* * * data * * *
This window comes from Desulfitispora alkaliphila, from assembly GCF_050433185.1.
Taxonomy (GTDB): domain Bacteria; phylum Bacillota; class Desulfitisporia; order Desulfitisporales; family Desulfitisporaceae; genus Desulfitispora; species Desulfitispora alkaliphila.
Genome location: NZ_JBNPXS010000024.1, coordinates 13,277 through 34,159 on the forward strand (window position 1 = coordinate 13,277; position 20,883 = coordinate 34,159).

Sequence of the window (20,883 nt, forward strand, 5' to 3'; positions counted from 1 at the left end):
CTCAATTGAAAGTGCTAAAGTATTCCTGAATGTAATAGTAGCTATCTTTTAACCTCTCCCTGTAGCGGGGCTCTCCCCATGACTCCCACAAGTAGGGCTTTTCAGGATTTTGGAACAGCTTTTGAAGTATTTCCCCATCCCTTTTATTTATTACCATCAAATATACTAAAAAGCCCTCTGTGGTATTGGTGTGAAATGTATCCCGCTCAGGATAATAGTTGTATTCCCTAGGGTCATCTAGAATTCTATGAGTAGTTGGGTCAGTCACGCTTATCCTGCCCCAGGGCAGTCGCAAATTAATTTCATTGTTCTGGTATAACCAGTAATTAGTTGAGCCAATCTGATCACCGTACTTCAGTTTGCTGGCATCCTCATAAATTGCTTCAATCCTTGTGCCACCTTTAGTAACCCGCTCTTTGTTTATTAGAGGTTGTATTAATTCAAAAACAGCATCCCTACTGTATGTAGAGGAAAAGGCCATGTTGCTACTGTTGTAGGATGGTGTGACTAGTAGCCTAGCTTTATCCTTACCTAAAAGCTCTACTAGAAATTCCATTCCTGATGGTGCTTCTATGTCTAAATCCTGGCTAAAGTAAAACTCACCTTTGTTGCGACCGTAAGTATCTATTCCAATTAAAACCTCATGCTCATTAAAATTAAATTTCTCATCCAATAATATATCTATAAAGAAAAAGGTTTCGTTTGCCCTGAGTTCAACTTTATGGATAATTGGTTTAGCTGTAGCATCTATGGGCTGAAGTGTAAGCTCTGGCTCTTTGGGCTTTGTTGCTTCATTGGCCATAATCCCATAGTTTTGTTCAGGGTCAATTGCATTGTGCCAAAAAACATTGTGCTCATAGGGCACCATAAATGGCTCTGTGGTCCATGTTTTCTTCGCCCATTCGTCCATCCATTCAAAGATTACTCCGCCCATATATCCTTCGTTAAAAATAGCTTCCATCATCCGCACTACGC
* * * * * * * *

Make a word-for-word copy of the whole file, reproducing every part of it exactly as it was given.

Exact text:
This window comes from Desulfitispora alkaliphila, from assembly GCF_050433185.1.
Taxonomy (GTDB): domain Bacteria; phylum Bacillota; class Desulfitisporia; order Desulfitisporales; family Desulfitisporaceae; genus Desulfitispora; species Desulfitispora alkaliphila.
Genome location: NZ_JBNPXS010000024.1, coordinates 13,277 through 34,159 on the forward strand (window position 1 = coordinate 13,277; position 20,883 = coordinate 34,159).

Sequence of the window (20,883 nt, forward strand, 5' to 3'; positions counted from 1 at the left end):
CTCAATTGAAAGTGCTAAAGTATTCCTGAATGTAATAGTAGCTATCTTTTAACCTCTCCCTGTAGCGGGGCTCTCCCCATGACTCCCACAAGTAGGGCTTTTCAGGATTTTGGAACAGCTTTTGAAGTATTTCCCCATCCCTTTTATTTATTACCATCAAATATACTAAAAAGCCCTCTGTGGTATTGGTGTGAAATGTATCCCGCTCAGGATAATAGTTGTATTCCCTAGGGTCATCTAGAATTCTATGAGTAGTTGGGTCAGTCACGCTTATCCTGCCCCAGGGCAGTCGCAAATTAATTTCATTGTTCTGGTATAACCAGTAATTAGTTGAGCCAATCTGATCACCGTACTTCAGTTTGCTGGCATCCTCATAAATTGCTTCAATCCTTGTGCCACCTTTAGTAACCCGCTCTTTGTTTATTAGAGGTTGTATTAATTCAAAAACAGCATCCCTACTGTATGTAGAGGAAAAGGCCATGTTGCTACTGTTGTAGGATGGTGTGACTAGTAGCCTAGCTTTATCCTTACCTAAAAGCTCTACTAGAAATTCCATTCCTGATGGTGCTTCTATGTCTAAATCCTGGCTAAAGTAAAACTCACCTTTGTTGCGACCGTAAGTATCTATTCCAATTAAAACCTCATGCTCATTAAAATTAAATTTCTCATCCAATAATATATCTATAAAGAAAAAGGTTTCGTTTGCCCTGAGTTCAACTTTATGGATAATTGGTTTAGCTGTAGCATCTATGGGCTGAAGTGTAAGCTCTGGCTCTTTGGGCTTTGTTGCTTCATTGGCCATAATCCCATAGTTTTGTTCAGGGTCAATTGCATTGTGCCAAAAAACATTGTGCTCATAGGGCACCATAAATGGCTCTGTGGTCCATGTTTTCTTCGCCCATTCGTCCATCCATTCAAAGATTACTCCGCCCATATATCCTTCGTTAAAAATAGCTTCCATCATCCGCACTACGC